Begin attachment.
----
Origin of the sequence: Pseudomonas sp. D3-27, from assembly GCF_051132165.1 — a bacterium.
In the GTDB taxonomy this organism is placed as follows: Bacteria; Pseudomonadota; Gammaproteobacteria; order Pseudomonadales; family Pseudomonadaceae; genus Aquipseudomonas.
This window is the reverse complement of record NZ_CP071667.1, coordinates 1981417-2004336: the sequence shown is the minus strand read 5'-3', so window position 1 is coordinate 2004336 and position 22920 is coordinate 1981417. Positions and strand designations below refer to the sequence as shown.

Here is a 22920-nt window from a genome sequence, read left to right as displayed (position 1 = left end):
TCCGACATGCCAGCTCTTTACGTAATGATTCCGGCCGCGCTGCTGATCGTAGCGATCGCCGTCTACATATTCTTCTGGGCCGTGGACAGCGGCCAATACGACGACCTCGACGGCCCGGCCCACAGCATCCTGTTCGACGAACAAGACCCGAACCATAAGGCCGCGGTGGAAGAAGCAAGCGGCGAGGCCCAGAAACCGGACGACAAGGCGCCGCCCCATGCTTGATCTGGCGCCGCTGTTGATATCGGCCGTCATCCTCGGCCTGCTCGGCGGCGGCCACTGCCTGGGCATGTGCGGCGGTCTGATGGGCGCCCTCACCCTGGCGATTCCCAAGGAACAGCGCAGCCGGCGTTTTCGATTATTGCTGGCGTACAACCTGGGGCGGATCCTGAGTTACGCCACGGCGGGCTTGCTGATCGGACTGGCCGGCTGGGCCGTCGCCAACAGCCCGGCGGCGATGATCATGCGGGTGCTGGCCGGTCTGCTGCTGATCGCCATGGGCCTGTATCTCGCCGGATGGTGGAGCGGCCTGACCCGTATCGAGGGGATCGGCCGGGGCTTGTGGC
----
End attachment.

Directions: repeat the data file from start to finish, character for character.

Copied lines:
Origin of the sequence: Pseudomonas sp. D3-27, from assembly GCF_051132165.1 — a bacterium.
In the GTDB taxonomy this organism is placed as follows: Bacteria; Pseudomonadota; Gammaproteobacteria; order Pseudomonadales; family Pseudomonadaceae; genus Aquipseudomonas.
This window is the reverse complement of record NZ_CP071667.1, coordinates 1981417-2004336: the sequence shown is the minus strand read 5'-3', so window position 1 is coordinate 2004336 and position 22920 is coordinate 1981417. Positions and strand designations below refer to the sequence as shown.

Here is a 22920-nt window from a genome sequence, read left to right as displayed (position 1 = left end):
TCCGACATGCCAGCTCTTTACGTAATGATTCCGGCCGCGCTGCTGATCGTAGCGATCGCCGTCTACATATTCTTCTGGGCCGTGGACAGCGGCCAATACGACGACCTCGACGGCCCGGCCCACAGCATCCTGTTCGACGAACAAGACCCGAACCATAAGGCCGCGGTGGAAGAAGCAAGCGGCGAGGCCCAGAAACCGGACGACAAGGCGCCGCCCCATGCTTGATCTGGCGCCGCTGTTGATATCGGCCGTCATCCTCGGCCTGCTCGGCGGCGGCCACTGCCTGGGCATGTGCGGCGGTCTGATGGGCGCCCTCACCCTGGCGATTCCCAAGGAACAGCGCAGCCGGCGTTTTCGATTATTGCTGGCGTACAACCTGGGGCGGATCCTGAGTTACGCCACGGCGGGCTTGCTGATCGGACTGGCCGGCTGGGCCGTCGCCAACAGCCCGGCGGCGATGATCATGCGGGTGCTGGCCGGTCTGCTGCTGATCGCCATGGGCCTGTATCTCGCCGGATGGTGGAGCGGCCTGACCCGTATCGAGGGGATCGGCCGGGGCTTGTGGC